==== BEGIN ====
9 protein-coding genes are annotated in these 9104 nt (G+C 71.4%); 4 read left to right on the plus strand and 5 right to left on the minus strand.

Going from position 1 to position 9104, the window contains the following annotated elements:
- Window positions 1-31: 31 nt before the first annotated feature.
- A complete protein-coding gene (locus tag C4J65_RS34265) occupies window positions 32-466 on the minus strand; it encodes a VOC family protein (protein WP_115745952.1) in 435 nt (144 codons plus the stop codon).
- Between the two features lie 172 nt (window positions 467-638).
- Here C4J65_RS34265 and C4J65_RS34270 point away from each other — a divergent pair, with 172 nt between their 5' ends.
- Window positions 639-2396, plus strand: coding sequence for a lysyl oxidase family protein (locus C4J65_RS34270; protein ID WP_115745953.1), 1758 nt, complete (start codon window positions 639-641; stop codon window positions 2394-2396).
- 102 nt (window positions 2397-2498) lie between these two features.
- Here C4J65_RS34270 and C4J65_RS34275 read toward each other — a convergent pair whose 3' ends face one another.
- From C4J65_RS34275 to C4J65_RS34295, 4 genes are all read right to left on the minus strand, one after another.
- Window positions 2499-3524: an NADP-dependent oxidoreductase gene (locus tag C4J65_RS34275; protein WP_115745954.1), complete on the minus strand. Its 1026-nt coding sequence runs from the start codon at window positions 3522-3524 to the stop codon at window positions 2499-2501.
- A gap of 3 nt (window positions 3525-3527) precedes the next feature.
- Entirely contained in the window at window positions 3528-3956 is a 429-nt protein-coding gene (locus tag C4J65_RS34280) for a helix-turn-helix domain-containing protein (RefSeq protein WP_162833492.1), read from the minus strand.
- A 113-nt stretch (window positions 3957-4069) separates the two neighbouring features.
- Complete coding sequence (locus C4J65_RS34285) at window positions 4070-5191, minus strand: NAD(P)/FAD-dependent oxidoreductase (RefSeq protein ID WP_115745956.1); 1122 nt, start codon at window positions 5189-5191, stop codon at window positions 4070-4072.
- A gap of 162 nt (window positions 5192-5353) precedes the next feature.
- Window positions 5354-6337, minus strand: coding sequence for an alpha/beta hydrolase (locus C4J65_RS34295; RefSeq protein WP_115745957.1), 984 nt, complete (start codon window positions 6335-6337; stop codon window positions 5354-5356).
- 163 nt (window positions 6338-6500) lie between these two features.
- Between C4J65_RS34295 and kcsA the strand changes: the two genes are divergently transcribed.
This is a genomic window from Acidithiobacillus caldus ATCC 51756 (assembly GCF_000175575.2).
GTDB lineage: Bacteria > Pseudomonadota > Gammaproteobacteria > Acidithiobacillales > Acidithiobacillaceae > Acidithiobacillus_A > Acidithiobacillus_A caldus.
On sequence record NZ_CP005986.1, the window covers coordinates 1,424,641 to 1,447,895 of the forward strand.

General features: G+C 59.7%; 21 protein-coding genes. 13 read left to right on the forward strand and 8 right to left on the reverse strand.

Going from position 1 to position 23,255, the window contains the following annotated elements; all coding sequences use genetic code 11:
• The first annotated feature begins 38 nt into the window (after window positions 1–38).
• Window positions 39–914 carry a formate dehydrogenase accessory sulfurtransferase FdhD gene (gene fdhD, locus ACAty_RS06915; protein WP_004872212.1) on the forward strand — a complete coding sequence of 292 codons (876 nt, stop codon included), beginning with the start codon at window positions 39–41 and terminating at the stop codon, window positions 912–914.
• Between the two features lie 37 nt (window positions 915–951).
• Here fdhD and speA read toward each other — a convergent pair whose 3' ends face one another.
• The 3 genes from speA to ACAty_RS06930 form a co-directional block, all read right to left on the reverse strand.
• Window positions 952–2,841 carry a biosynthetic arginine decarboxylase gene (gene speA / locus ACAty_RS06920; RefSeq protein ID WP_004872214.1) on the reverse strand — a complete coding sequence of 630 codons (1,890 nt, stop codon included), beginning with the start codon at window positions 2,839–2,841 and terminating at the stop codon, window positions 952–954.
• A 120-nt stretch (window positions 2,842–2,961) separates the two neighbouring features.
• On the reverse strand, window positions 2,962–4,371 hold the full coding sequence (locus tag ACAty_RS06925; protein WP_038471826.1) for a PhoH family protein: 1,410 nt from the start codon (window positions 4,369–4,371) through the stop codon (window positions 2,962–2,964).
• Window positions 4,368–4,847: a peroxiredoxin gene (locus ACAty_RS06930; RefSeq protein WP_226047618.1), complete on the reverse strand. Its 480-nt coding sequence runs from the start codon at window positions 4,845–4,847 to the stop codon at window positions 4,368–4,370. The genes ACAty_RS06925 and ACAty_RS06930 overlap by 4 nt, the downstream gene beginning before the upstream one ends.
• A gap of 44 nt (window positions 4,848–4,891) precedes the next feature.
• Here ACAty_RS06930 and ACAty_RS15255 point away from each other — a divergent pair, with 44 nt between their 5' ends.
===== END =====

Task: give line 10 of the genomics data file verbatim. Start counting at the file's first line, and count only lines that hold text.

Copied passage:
- From C4J65_RS34275 to C4J65_RS34295, 4 genes are all read right to left on the minus strand, one after another.